The Road to 21st Century Neo-Expressionism
New York in the 1980’s a place to be free, a place to be creative, a place to be outrageous, a place to be equal, a place to be accepted. Perhaps the world’s most iconic city in the most iconic of times. Possibilities were endless, everything was possible.
A chance encounter with a famous face at a downtown nightclub. Boozy parties that lasted until dawn. A midnight walk across the Williamsburg Bridge. From Downtown to Brooklyn to Queens to the East Village to TriBeCa they came, from all over the U.S and beyond, a chorus of creative voices formed a compelling mosaic, revealing a city bustling with creativity but also slowly emerging from its recent near-bankruptcy, with upscale restaurants just blocks away from rubble-filled, graffiti-painted lots. Whether you were struggling, successful or just plain lucky, New York City — dirty, dangerous, derelict, dazzling — was the only place to be. This was the New York of Taxi-Driver.
The city was a magnet drawing to her an eclectic mix of characters that fuelled an explosion of creativity; fashion designers, writers, activists, photographers, musicians, performers, and most importantly artists. Atmospherically charged almost Gothic in appeal these talents stalked the city living on the edge of acceptability and reveling in their powers. Andy Warhol, Keith Haring, Jean-Michel Basquiat, even the art school student Ai Weiwei were familiar figures on the streets.
Pulled into this powerful creative vortex was a young British artist, musician & writer from the north of England – Sax Berlin. Hustling by day as a bicycle courier, turning it into a sport & stopping to watch street performers along his route. Going to smoky jazz clubs & painting at night Berlin was imbibing the frenetic energy of the city with every breath; the long form “Manhattan” series was born of speed and the night. Like a sponge he absorbed what he saw; the birth of rap & break dancing, but particularly the street art of Jean-Michel Basquiat and Keith Haring. Sketching the streets alongside them. Berlin knew that he had a place as one of these young masters of neo-expressionism who were bringing their art to the masses. No longer was the rarefied air of the galleries and museums the only place to view art. Berlin watched Keith Haring creating his political pieces in chalk on blank advertising posters in the Subway stations, Andy Warhol photographing him, he saw the frustration of the police as after hauling him away in handcuffs they discovered there was no crime. In fact many of the officers were fans of Haring & were delighted to meet him! There was a time where Berlin visited Haring and found the whole apartment covered in Haring’s little people, even on the door jambs!
Activism also pervaded this neo-expressionist movement; the 1980’s saw so many issues bubble above ground, not least freedom of speech, racism and shockingly the start of the AIDS crisis. Deeply affected the vanguard of these “radical” artists made their art cry out to raise awareness. Basquiat with his SAMO (same old shit) pieces and Haring, devastated by the loss of their friends & lovers using their street style to try to show what was happening. Basquiat & SAMO also deeply impacted directly on Berlin; the thrill of stumbling across a new piece of graffito was immense. He actively sought out new appearances in the small hours of the night.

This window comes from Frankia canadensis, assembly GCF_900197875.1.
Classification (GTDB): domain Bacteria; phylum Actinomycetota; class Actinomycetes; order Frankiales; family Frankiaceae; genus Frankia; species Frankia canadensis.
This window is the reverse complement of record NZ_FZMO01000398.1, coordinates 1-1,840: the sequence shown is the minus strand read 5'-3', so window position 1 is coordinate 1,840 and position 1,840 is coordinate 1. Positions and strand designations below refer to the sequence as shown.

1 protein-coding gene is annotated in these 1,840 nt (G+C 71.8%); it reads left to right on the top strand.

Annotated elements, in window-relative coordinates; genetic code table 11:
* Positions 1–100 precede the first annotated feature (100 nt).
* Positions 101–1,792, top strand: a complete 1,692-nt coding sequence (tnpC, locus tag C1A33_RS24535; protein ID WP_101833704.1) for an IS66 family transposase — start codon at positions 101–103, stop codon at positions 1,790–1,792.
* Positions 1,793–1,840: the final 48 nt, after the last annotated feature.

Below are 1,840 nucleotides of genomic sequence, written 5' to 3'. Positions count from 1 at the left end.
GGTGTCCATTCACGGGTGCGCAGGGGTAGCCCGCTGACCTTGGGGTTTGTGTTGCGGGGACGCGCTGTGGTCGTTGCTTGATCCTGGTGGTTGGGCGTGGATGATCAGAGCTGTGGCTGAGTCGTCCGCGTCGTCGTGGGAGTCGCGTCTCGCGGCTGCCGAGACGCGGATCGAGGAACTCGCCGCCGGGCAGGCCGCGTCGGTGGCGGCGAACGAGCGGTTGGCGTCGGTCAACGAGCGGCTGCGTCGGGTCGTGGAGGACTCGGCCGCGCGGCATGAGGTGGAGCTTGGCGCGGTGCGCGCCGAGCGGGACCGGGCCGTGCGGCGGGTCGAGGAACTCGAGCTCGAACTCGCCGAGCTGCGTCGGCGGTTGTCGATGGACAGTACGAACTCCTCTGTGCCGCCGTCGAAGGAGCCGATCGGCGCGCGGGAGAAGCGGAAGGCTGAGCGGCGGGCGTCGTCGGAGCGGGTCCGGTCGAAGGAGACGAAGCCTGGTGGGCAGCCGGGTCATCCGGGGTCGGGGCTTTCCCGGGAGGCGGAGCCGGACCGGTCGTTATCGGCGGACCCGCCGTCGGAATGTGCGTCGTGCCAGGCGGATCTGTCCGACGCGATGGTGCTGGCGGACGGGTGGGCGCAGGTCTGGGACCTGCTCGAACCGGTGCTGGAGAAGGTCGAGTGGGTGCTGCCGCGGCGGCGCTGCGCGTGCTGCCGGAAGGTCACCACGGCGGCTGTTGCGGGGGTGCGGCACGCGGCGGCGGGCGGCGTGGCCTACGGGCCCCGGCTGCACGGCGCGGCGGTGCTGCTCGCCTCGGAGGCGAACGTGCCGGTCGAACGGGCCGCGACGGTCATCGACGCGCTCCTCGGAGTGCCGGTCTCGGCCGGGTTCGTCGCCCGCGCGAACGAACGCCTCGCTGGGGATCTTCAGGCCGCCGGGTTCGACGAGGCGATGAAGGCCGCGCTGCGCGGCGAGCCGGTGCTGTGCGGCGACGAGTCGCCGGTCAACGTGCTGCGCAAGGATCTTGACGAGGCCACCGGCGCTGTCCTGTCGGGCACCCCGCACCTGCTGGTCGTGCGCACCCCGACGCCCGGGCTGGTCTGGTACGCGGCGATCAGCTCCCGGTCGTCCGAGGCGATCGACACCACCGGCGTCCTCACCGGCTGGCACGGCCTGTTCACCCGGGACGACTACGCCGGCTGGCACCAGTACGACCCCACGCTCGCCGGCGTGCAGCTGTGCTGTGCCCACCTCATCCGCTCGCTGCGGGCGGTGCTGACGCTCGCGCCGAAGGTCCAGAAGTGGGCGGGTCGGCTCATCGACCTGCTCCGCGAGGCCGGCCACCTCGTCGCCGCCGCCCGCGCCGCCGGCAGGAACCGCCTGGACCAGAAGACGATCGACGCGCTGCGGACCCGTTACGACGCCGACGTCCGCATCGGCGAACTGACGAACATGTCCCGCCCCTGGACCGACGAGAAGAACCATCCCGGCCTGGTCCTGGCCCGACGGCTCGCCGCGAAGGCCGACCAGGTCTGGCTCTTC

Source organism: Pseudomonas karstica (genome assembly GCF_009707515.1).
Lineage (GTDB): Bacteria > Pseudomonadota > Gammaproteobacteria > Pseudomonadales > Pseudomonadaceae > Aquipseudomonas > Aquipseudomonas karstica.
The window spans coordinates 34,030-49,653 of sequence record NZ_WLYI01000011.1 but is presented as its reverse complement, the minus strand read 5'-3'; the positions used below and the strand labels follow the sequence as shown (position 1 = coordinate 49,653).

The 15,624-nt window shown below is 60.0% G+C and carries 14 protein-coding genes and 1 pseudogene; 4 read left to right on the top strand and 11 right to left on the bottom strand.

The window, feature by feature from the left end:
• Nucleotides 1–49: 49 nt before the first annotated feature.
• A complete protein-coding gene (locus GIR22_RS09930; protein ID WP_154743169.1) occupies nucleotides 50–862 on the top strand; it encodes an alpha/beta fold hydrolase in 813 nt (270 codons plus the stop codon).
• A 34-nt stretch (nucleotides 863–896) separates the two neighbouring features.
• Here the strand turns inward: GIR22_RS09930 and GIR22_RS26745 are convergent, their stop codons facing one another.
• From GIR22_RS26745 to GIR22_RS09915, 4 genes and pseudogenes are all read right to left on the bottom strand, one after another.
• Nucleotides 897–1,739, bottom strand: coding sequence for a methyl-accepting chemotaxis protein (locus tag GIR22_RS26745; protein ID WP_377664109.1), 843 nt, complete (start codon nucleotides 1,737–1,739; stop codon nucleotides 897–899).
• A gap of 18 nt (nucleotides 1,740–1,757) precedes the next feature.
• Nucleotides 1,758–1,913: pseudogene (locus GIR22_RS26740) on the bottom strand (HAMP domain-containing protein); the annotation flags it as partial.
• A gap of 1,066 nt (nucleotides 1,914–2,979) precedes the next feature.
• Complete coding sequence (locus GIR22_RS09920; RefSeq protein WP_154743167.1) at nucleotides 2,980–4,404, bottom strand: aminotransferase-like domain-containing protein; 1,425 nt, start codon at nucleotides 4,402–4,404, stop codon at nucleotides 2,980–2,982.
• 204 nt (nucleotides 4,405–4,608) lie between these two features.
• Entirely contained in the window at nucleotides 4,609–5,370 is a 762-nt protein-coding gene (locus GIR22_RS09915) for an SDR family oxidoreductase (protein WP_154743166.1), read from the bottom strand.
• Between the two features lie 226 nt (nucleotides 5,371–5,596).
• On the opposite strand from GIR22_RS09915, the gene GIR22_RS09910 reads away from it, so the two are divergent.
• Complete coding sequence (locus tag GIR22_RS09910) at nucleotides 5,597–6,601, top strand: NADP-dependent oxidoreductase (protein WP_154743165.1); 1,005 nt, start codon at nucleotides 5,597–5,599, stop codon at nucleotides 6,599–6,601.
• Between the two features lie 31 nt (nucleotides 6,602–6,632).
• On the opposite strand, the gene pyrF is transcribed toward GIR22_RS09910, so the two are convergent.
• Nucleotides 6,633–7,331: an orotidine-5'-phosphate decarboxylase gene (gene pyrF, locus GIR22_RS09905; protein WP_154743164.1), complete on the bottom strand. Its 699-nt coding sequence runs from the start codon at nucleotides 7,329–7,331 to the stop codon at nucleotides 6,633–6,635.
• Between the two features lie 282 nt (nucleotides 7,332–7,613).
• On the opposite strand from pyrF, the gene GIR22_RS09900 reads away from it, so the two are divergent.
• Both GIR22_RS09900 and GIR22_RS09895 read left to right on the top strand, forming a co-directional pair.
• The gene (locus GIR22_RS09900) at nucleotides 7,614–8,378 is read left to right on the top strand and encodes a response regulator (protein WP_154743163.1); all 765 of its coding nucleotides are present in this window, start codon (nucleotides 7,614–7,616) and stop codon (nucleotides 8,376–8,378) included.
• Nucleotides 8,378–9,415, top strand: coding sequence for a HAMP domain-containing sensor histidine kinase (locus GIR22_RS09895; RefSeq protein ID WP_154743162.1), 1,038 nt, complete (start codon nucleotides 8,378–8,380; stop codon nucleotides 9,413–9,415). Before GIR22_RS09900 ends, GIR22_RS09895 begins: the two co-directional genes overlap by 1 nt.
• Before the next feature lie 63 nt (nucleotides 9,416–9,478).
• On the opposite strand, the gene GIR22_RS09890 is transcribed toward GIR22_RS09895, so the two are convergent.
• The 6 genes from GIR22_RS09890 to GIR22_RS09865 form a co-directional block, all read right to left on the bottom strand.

Berlins portrait of “Basquiat” shows the street artist in a paint spattered Armani suit and in another, “SAMO in Shades” wearing sunglasses. But Berlin is also a deeply compassionate man with a social conscience leading him to make comment through art; “Stamp Out Racism – We All From Africa”, “SAMO: Free Speech”, “No King” are eloquent statements. The” Dollar Angel” is a sardonic piece looking at the state of humanity in the first two decades of the 21st Century, it is bold & fearless.
But ten years of night hawking around the city had taken its toll on his health so Berlin pulled back, broke away from the street scene and returned to England, settling in Cornwall with all its resident artist communities. Here he created a shock-wave and found immediate success, being encouraged to set up his own order. He sold many pieces of his work. Then his health broke, struck down with a devastating attack of shingles artistic life had to be put on pause. Always a fighter Berlin recovered and studied. He mastered different styles that are all unique to him and is now seeing a resurgence in his works that are held in private collections on both sides of the Atlantic.
However through many different phases of style Berlin has come full circle and is now re-invigorated and painting in his very own 21st Century Neo-Expressionist style. Berlin has revived his innate love of jazz music and pays homage to the greats in a whole new series, “Jazz Kats”. Where his 1980’s contemporaries burned out and died young he rose again. These new works show once more the immediacy and social commentary of street art and populism. There are plans afoot for his return to NYC in Spring 2019 with a team to once more create art on the streets and reform the brotherhood of the street.